Police welcome new tough drink-driver legislation
Taranaki police have welcomed new legislation aimed at combating repeat drunk drivers.
The new rules include alcohol interlock systems, a three-year "zero alcohol" licence sanction for repeat offenders, a zero blood alcohol limit for drivers under 20 and doubling the maximum penalty for drunk or drugged driving causing death.
The measures became sentencing options for judges three months ago.
Senior Sergeant Allan Whaley said police were pleased with the new measures and would apply to have the options considered at sentencings.
"We welcome any legislation that supports our stance against drunk driving," Mr Whaley said. "We will be using every tool or relevant piece of legislation provided to us."
Mr Whaley remained positive the new measures could discourage recidivist offenders.
"We hope that it will be an extra deterrent for drunk drivers."
The Taranaki Daily News anti-drink driving campaign, run in conjunction with police, finishes on Saturday.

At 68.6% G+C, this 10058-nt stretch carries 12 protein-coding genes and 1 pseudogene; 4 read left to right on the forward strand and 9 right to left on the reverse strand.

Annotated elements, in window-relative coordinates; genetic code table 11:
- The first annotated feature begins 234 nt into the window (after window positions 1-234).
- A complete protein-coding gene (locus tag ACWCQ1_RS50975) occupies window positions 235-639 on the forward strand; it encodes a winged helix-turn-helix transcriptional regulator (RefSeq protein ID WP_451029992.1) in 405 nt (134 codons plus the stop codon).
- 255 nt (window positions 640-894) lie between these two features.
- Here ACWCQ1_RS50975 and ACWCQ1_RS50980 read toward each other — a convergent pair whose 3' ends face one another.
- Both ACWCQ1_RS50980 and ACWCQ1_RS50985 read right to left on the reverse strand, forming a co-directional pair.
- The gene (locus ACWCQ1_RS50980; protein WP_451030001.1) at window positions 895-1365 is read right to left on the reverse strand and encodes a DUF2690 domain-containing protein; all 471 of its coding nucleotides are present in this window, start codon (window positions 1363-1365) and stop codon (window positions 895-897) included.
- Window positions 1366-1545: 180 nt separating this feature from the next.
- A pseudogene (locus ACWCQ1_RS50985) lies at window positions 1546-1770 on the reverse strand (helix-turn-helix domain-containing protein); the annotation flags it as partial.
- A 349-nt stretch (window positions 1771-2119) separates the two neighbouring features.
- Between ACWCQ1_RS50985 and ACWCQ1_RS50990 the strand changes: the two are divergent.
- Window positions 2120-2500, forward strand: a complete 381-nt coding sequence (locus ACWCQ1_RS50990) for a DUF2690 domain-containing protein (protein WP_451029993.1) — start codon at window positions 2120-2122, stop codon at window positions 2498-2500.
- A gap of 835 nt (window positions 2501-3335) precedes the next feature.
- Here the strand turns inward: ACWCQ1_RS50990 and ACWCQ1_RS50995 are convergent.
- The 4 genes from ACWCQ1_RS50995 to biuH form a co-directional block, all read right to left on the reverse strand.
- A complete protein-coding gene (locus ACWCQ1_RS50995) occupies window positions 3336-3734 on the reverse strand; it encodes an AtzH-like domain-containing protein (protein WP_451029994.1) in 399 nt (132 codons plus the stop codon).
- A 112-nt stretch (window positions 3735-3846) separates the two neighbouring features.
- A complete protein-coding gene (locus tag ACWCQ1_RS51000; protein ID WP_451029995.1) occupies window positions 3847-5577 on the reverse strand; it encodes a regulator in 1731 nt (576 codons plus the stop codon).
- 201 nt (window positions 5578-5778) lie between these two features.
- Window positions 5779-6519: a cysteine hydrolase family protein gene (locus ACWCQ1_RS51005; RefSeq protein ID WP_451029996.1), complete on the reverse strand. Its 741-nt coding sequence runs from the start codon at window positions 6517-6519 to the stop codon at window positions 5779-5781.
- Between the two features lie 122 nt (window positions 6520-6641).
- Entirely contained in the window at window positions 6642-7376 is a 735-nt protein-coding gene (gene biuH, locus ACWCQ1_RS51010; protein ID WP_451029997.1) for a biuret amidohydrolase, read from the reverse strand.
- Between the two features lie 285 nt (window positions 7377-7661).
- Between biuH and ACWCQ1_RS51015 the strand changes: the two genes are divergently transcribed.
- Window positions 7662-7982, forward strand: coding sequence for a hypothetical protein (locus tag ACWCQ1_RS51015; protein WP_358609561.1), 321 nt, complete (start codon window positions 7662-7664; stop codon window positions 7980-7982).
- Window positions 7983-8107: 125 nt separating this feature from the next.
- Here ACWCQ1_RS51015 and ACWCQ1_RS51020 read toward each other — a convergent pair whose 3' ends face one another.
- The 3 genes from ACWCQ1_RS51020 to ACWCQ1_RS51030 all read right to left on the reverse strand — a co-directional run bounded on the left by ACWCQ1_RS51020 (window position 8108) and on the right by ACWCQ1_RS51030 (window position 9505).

Police statistics show more than 50 per cent of drunk drivers caught during the campaign had a breath alcohol level of greater than 600 micrograms, the legal limit is 400mcg, while 80 per cent who elected a blood test were twice the legal limit of 80 milligrams per 100 millilitres of blood.
The highest breath alcohol reading was 1190mcg, recorded at 2pm by a 43-year-old Waitara man who had 10 previous convictions for drunk driving and was indefinitely disqualified from driving, and the highest blood reading was 246mg.
"It just shows what a very difficult problem it is that we are up against," Mr Whaley said.
He said police questioned whether the public believed that these high levels were acceptable within the Taranaki community.
A Government report shows nationally 16 drunk drivers have been issued with the interlocks.
The Automobile Association says it will continue to call for the interlocks to be made mandatory for all drunk drivers caught a second time.
ALCOHOL INTERLOCK DEVICES
Introduced in September, the devices are similar to a breathalyser and are connected to a vehicle's starting system.
Before the vehicle can be started, the driver must provide a zero-level breath sample and if the test is failed the engine will not start.
Judges have the option of imposing them at sentencing on repeat drink drivers, who can apply for a special licence and pay the $150 cost of fitting the locks after a three-month disqualification period.
Ministry of Transport figures estimate about 10,000 people nationwide a year would be eligible for the alcohol-interlock programme.
Taranaki Daily News